#7

Day 7

Photo by Glenn Carstens-Peters on Unsplash

The Problem

Given a linked list, uniformly shuffle the nodes. What if we want to prioritize space over time?

https://dailycodingproblem.com

The Thought Process

Given the problem’s instructions, it was assumed that the linked list was not circular, and therefore had an end element.

When trying to figure out the solution to this problem, I first searched the internet for ways to “uniformly” shuffle an array. I came across this stackoverflow question, which led me to the Fisher—Yates shuffle. This algorithm shuffles all the elements in-place, which makes it quite space-efficient.

— Option 1

Next, I considered the different ways in which the linked list could be optimized in order to take the least time. My first thought was that it would make the whole process quicker if I could get it out of the form of a linked list and into an object format to make fetching each node much faster. The algorithm might look something like this:

1. Turn the linked list into an object data structure (n operations)
2. Shuffle the linked list (n operations)
3. Turn the object back into a linked list (n operations)

The number of operations required would total to: 3n

— Option 2

The alternative option would be to go through the linked list each time. It might look something like this:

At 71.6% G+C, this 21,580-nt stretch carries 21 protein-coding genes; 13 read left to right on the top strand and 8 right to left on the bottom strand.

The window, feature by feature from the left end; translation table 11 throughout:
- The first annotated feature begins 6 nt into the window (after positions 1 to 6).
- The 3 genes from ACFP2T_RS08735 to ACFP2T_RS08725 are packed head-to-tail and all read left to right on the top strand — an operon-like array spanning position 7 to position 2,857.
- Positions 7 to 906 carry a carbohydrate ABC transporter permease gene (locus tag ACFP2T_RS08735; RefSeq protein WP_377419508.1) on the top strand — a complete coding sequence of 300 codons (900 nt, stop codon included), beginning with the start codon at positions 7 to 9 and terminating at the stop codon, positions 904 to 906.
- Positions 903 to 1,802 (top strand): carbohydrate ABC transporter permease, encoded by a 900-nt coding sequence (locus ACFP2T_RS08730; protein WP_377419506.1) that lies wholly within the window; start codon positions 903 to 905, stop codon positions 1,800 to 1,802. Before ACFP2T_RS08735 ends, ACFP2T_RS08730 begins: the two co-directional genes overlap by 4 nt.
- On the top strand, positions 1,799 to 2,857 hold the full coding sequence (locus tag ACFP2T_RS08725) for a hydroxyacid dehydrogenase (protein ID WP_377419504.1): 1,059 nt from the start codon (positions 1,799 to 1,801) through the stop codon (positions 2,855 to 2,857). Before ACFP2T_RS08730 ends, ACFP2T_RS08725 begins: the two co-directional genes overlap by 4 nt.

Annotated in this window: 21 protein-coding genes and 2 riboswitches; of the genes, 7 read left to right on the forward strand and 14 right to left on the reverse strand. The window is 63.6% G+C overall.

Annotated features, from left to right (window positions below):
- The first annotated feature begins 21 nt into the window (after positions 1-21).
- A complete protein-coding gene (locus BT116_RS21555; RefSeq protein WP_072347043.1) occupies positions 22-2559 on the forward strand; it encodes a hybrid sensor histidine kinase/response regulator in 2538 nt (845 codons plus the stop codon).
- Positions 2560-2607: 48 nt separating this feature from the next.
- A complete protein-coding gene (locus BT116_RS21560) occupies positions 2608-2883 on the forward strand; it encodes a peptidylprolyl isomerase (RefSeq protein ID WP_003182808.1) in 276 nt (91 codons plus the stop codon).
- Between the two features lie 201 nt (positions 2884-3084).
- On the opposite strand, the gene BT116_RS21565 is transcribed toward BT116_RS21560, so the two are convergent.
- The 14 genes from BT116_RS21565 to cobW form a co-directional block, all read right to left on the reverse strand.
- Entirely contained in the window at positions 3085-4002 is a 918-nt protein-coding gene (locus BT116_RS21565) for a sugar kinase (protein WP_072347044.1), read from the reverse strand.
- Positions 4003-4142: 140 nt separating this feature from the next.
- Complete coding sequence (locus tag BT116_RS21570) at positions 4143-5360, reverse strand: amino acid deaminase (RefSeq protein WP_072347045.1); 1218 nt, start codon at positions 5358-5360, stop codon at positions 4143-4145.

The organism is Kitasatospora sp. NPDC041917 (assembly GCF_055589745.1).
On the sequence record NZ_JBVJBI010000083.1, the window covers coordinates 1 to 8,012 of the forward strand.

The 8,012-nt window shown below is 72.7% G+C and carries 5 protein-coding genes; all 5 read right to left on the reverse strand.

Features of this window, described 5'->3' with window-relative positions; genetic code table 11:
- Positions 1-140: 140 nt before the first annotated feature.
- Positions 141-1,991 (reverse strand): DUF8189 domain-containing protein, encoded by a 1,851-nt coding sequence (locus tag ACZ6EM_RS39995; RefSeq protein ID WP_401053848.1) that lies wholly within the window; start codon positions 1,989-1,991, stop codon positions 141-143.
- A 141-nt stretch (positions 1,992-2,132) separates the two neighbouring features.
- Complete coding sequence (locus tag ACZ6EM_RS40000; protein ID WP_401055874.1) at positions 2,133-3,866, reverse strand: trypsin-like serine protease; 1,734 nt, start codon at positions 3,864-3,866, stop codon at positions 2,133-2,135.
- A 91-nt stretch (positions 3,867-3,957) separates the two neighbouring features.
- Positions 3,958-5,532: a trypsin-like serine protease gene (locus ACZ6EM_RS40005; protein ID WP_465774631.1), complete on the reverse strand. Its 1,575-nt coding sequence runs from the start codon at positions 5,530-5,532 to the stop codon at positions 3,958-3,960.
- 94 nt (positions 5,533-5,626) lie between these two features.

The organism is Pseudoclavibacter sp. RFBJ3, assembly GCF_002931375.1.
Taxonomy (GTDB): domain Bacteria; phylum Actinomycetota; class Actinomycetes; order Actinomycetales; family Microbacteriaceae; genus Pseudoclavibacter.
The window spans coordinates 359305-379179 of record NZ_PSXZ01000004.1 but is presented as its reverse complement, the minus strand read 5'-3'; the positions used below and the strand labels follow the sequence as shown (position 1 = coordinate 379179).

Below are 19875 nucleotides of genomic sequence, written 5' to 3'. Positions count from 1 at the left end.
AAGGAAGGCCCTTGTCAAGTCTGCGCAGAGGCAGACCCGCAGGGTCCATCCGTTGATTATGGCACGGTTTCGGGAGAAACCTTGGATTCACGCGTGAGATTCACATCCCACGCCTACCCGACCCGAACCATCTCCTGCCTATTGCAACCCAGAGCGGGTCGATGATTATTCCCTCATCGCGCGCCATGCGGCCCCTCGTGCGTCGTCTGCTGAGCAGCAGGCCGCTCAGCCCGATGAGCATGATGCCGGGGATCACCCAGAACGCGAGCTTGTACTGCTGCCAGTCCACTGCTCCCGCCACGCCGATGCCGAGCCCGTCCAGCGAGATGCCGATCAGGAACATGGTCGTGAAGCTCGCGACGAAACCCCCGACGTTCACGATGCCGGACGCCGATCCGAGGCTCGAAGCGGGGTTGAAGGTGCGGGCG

1. Picking a random number from the list (n operations to figure out how long the linked list is)
2. Taking a random element from the list and moving it to the end ([n(n+1)]/2 operations)

The number of operations required would total to: [n^2+3n]/2

Comparing the two options

To find out which option would be more efficient at different linked list lengths, I plugged the equations into desmos:

And found that when the list contained less than 3 nodes, option 2 was more efficient, but as soon as the number of nodes passed 3, the first option was more efficient. That being said, option 1 is much less space efficient.

In solving the problem, I plan on writing both algorithms so as to provide code samples of each one.

Shared Code

First, I wrote the code that would be shared between both options. This includes the “Link” class (since `Node` is reserved in TypeScript), a helper function `constructList` that constructs a linked list of a given length, and another helper function `printList` that prints the list values using arrows (for debug purposes).

``````class Link {
val?: any

constructor(val: any) {
this.val = val
}

this.next = node
return this
}
}

function constructList (length: number) {
if (length < 1) {
throw new Error('Length cannot be less than 1')
} else if (length === 1 ) {
} else {
}
}

function printList (list: Link, message = '') {
if (list.next === null) {
console.log(`\${message}\${list.val}`)
} else {
message += `\${list.val} -> `
printList(list.next, message)
}
}``````

The Solutions

— Option 1 – Time Efficient

``````const list = constructList(100)

if (list.next === null) {
return [list]
} else {
}
}

const arrayFormat = listToArray(list)
return randomizeTimeEfficientRecursive(arrayFormat)
}

const length = list.length

if (length === 0) {
return current
}

const randomIndex = Math.round(Math.random() * length)
// Construct a list without the randomIndex
const nextList = list.slice(0, randomIndex).concat(list.slice(randomIndex + 1))

if (current) {